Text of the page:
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Re: Ian's RoRoTheBo

Posted: Sun Apr 17, 2016 6:37 pm
by bodkin
Apr 16th

I...


...was on the grassy knoll with an ice cream. I
was on the watch for agents hanging round
and I for one... saw no second gun. I
also in nineteen forty-seven came down
and with, I will admit, less care than I
habitually take, in New Mexico
outside Roswell. So I can state that I
saw nothing like a crashing UFO
and furthermore it has been mostly I
who crept into the bedrooms late at night
where various World leaders slept and I,
although busy inserting a device,
can say for certain they're not lizards. I
will swear, as solemnly as anyone
that nothing that you think you know is wrong.

Re: Ian's RoRoTheBo

Posted: Wed Apr 20, 2016 8:35 pm
by bodkin
Apr 18th (falling behind again...)

Storage solutions


All old things demonstrate a strength
still suitable for useful tasks
after the days of normal usage pass.
My Uncle Bernard
loved such things in depth.

Here's a case
for things which never can be fixed
behind another: the keys to locks
which I no longer have
. His life's shown here

on shelves where storage options bloomed: the bags
for seeds I can't identify; and jars
absurdly labelled label lost. So much
we threw away, the angle brackets, rags...
the symbols for a life recently done,
in a world just slightly better than our own.

In a world just slightly better than our own,
the symbols for a life recently done,
we threw away the angle brackets, rags
--absurdly labelled label lost. So much
for seeds I can't identify and jars
on shelves where storage options bloomed: the bags

which I no longer have. His life's shown here
behind another: the keys to locks
for things which never can be fixed
.
Here's a case

loved such things in depth:
my Uncle Bernard.
After the days of normal usage pass,
still suitable for useful tasks,
all old things demonstrate a strength.

Re: Ian's RoRoTheBo

Posted: Wed Apr 20, 2016 9:02 pm
by Antcliff
bodkin wrote:Apr 14th -- (yes, I've skipped one, I'll come back to it later...)

Speciality of the house

[center]Ask us about your special function!

Notice on:
The Sportsman Inn
Lodge Moor, Sheffield

16/04/2016[/center]


Tell me indeed about my special function...

Is it to do
with being the watcher
the constant observer
the one write-only server

which makes all the quantum wave functions collapse?
Is it more, perhaps, that I'm a reference
a point unspecial, save only in its label:
we measure everything from here?

Or is is something less clear? Does the maths
of human interaction come as a net
of one-way arrowed interactions
where some point must come first?

Or last? Is it something vast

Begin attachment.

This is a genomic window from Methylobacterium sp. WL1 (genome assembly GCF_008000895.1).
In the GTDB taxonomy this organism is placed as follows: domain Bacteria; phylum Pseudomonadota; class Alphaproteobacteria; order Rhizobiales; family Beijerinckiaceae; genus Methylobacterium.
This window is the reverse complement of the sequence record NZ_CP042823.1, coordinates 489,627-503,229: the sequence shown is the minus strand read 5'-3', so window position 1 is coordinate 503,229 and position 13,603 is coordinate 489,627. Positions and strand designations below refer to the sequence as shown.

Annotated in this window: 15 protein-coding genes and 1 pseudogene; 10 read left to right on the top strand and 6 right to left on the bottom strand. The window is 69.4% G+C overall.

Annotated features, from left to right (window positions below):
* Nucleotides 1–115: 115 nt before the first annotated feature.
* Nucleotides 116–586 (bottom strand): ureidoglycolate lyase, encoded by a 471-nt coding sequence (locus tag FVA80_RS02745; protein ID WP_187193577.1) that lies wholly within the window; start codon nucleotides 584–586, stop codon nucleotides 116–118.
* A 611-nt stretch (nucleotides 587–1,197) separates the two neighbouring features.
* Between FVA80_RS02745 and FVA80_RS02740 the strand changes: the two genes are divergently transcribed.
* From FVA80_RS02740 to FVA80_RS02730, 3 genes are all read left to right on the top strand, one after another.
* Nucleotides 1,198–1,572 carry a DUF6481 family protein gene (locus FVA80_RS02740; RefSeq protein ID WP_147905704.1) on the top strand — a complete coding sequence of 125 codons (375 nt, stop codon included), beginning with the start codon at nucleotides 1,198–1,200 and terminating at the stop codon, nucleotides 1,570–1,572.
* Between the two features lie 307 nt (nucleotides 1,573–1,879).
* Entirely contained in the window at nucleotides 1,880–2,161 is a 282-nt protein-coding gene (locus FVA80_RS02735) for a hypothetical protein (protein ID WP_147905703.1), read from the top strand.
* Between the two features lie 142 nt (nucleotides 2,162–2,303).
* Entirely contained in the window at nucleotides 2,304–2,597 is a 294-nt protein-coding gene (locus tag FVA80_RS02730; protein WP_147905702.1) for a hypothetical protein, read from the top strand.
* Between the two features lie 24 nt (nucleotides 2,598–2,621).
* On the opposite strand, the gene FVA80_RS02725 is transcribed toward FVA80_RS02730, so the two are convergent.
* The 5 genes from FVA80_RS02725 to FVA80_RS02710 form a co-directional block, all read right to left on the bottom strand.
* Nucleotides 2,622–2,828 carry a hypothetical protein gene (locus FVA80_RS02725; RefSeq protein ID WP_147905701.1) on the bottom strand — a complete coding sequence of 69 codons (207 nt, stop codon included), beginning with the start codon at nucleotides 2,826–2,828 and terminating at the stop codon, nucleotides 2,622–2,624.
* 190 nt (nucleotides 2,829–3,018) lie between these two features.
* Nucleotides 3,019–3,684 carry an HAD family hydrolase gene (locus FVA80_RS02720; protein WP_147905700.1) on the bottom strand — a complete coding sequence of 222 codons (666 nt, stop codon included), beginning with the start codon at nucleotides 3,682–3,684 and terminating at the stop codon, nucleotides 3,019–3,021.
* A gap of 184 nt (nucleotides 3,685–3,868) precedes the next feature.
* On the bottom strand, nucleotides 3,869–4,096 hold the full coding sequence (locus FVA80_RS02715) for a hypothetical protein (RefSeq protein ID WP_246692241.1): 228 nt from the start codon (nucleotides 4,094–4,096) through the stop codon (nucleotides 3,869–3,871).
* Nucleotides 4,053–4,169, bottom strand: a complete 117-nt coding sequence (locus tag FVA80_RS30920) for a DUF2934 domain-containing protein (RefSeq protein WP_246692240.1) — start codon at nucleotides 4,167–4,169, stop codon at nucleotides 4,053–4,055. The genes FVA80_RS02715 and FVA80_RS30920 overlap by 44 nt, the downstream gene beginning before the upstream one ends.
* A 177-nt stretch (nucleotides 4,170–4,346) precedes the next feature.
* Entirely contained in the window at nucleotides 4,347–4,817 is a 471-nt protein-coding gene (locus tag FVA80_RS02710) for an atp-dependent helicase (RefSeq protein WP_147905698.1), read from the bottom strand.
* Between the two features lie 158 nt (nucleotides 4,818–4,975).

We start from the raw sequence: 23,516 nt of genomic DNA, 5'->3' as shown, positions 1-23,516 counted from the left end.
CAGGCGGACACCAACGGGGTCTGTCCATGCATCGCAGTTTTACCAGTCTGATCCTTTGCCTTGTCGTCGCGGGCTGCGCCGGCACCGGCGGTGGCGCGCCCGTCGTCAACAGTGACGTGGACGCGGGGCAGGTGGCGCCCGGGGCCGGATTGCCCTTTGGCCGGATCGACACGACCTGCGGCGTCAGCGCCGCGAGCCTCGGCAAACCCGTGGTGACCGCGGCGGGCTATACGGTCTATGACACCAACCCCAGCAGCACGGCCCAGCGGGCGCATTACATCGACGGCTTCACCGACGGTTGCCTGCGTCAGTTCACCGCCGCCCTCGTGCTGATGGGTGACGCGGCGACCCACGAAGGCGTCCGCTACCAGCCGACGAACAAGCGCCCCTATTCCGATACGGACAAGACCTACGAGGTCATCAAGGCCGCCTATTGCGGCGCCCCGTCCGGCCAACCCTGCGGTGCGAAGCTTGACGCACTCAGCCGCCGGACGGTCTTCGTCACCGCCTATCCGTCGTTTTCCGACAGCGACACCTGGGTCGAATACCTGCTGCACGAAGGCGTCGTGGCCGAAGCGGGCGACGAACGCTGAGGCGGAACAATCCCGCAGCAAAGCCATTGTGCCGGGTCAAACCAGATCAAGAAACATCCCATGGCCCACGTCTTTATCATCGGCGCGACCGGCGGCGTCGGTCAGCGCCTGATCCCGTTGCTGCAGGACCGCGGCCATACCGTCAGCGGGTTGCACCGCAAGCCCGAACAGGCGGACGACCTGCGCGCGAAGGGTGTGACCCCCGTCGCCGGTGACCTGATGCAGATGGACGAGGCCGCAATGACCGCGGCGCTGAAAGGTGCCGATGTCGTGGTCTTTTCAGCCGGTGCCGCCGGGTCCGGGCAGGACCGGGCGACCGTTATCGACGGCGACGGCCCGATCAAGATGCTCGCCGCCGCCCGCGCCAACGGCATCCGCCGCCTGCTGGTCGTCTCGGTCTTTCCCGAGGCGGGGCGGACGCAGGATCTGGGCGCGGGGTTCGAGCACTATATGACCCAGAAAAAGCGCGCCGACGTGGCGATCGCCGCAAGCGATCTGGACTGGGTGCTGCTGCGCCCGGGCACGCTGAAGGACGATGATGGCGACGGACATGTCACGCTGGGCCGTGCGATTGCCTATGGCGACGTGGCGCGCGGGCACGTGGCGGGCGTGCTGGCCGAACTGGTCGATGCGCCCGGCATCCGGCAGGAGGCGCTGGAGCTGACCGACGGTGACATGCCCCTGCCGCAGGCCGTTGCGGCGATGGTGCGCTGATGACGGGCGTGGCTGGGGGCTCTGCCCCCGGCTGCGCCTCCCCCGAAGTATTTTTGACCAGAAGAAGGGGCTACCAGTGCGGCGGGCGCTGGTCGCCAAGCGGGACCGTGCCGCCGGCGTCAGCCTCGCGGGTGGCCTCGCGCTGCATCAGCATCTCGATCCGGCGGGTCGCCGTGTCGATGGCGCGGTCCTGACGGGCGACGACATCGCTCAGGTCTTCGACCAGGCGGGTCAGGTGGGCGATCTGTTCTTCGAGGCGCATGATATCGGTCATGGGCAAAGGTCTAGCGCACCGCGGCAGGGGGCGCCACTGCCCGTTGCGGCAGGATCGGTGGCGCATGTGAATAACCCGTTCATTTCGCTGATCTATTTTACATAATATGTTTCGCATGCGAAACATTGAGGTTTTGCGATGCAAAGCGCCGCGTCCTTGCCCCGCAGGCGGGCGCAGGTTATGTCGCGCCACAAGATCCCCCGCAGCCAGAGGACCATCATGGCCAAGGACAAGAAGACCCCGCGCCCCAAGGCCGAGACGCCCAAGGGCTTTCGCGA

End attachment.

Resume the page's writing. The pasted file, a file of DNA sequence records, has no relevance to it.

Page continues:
in economics? Am I the bellwether
and if I don't buy a taco,
the feedback takes it's time,

but basically that it--
the economy, stupid, in decline?
So, tell me about my special function, do I bisect
some angle? Is it something about sex?
Excellent idea. Loved the last two lines.

Re: Ian's RoRoTheBo

Posted: Wed Apr 20, 2016 9:25 pm
by Pauline
Really like this Ian.
The reflection of uncle Bernard's life.
His way of labeling things.
Putting stuff in order.
You identifying and acknowledging his strenghth in this simple act.

Jars labeled "able lost" speaks volumes.
All old things demonstrate a strenghth,
They sure do.

Re: Ian's RoRoTheBo

Posted: Thu Apr 21, 2016 4:30 pm
by David
Wow. I think you're doing fantastically well. I particularly like April 16th, but April 18th is very clever.

Cheers

David

Re: Ian's RoRoTheBo

Posted: Sun Apr 24, 2016 5:14 pm
by bodkin
April 19th -- an untitled fragment this time

that will larn 'im, comes the cry
the barrow trader's wit run dry
the low cloud hands back sodium light
and there will be a frost tonight

and that will teach him what it is
to shiver in some small shop's door
and count police men passing

as a way of marking time not moving on
until night begins to come undone
the city centre early with the cloud all torn
but very long before he's feeling warm

Re: Ian's RoRoTheBo

Posted: Sun Apr 24, 2016 5:30 pm
by David
It seems impertinent to make suggestions about these, considering my admiration for the consistently high quality of them as a whole (and for how prolific you are), but I think April 19th needs to be in the same metre as S1 throughout.

Impertinent cheers

David

Re: Ian's RoRoTheBo

Posted: Sun Apr 24, 2016 6:23 pm
by bodkin
David wrote:It seems impertinent to make suggestions about these, considering my admiration for the consistently high quality of them as a whole (and for how prolific you are), but I think April 19th needs to be in the same metre as S1 throughout.

Impertinent cheers

David